What is it about?

Moral panics in the MENA are being used to help states export their national visions while also performing sovereignty that is under threat through digital media’s ability to infiltrate national borders. By focusing on one TV show which aired in Egypt and Saudi Arabia, this paper shows how these national performances can still fail to transmit state-sanctioned suspicion and paranoia about controversies around gender and sexuality. It does so by analyzing the program’s renarratization of real-life security crackdowns on state-branded ‘terrorists.’

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Why is it important?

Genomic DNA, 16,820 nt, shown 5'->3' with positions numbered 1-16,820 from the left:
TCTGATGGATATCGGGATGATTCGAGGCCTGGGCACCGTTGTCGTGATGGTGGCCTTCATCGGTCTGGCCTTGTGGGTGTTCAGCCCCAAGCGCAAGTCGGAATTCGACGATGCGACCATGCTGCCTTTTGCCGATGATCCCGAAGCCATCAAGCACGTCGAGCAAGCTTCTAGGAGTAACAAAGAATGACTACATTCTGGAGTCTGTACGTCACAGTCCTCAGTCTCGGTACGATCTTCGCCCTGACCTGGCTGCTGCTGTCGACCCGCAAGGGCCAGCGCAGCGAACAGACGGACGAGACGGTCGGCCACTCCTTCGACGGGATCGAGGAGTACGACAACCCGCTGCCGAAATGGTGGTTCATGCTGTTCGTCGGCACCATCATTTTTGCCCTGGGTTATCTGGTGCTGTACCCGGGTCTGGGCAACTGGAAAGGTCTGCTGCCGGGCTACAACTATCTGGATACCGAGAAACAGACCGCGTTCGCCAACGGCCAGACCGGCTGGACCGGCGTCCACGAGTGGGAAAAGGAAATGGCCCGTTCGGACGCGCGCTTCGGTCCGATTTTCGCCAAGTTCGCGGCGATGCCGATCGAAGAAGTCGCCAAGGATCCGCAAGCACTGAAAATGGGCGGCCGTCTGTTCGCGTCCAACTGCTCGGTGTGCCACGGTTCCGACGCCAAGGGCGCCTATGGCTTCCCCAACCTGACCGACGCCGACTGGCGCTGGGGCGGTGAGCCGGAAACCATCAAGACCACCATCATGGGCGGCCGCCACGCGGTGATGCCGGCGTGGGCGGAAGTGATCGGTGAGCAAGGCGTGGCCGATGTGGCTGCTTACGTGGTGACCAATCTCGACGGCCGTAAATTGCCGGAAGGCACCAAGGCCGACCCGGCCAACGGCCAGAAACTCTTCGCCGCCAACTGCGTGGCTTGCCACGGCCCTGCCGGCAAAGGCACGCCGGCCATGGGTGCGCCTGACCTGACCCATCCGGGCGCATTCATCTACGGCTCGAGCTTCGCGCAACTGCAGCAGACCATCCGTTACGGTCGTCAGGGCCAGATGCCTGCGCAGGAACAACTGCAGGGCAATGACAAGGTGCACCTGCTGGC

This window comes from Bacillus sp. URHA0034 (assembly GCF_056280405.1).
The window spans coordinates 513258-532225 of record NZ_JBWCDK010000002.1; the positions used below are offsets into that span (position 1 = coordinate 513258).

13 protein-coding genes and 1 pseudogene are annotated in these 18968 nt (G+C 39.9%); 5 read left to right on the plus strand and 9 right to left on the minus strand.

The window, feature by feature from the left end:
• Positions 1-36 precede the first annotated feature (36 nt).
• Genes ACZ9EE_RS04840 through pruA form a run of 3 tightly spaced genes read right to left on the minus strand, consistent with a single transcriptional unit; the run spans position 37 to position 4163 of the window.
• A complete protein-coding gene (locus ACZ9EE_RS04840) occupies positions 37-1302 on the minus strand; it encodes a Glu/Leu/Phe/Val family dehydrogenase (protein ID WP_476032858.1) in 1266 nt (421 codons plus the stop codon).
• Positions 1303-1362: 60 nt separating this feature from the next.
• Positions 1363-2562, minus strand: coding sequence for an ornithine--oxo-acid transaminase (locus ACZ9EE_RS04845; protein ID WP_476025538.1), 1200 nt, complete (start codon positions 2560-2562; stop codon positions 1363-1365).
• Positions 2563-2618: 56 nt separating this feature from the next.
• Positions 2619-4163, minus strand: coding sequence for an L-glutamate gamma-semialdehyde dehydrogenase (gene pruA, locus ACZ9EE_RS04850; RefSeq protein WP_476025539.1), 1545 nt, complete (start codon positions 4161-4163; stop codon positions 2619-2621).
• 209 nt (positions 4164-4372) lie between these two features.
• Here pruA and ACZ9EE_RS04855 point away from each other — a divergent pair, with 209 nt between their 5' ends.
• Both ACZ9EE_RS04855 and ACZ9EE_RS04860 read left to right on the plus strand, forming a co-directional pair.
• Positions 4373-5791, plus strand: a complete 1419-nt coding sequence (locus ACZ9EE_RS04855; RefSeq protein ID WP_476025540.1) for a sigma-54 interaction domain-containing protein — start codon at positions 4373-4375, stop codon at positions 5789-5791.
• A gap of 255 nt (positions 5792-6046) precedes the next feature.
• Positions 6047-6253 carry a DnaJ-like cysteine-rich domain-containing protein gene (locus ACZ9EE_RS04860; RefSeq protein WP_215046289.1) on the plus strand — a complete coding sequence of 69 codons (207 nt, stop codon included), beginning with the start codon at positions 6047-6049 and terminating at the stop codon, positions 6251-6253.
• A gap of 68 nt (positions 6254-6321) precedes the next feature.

By offering the theory of “recoding,” this paper shows how digitality has prompted media makers to restage and alter the way events are felt and understood. Paying attention to the emotions that are channeled by transnational networks in the service of this recoding helps to highlight state anxieties about national representation in a global marketplace.


Writing this article was a way of working through the attempts of states to dominate discourse about cultural imaginaries. Theorizing the failure of recoding gives me hope in the possibility of alternative world-making performances.

Heather Jaber
Northwestern University in Qatar

Read the Original

This page is a summary of: Missionizing Affects, Middle East Journal of Culture and Communication, May 2023, Brill,
DOI: 10.1163/18739865-01602005.
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